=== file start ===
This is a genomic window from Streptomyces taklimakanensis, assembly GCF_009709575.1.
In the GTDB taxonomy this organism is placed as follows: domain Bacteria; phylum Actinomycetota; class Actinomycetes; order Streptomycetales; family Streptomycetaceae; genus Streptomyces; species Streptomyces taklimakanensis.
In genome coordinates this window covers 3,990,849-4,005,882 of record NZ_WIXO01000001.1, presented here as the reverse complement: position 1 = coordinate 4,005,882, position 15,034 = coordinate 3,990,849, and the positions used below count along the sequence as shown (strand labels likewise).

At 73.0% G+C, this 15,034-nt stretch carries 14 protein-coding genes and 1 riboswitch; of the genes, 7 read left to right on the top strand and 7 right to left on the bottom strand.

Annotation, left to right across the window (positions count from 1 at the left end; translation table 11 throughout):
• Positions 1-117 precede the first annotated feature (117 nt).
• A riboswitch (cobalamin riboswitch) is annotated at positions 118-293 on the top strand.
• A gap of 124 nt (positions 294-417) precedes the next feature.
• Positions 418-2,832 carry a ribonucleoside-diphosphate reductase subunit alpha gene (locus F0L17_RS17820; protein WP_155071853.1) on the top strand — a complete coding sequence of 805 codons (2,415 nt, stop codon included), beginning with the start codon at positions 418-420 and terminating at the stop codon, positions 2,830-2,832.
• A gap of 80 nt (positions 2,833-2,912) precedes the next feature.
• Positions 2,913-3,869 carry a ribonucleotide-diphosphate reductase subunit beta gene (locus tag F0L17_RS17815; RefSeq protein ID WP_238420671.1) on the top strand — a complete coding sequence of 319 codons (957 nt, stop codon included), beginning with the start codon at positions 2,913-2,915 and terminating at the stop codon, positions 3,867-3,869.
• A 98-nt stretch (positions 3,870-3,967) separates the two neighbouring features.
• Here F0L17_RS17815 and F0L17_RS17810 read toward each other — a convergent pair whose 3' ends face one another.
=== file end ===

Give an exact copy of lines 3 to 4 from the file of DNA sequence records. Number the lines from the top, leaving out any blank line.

In genome coordinates this window covers 3,990,849-4,005,882 of record NZ_WIXO01000001.1, presented here as the reverse complement: position 1 = coordinate 4,005,882, position 15,034 = coordinate 3,990,849, and the positions used below count along the sequence as shown (strand labels likewise).

At 73.0% G+C, this 15,034-nt stretch carries 14 protein-coding genes and 1 riboswitch; of the genes, 7 read left to right on the top strand and 7 right to left on the bottom strand.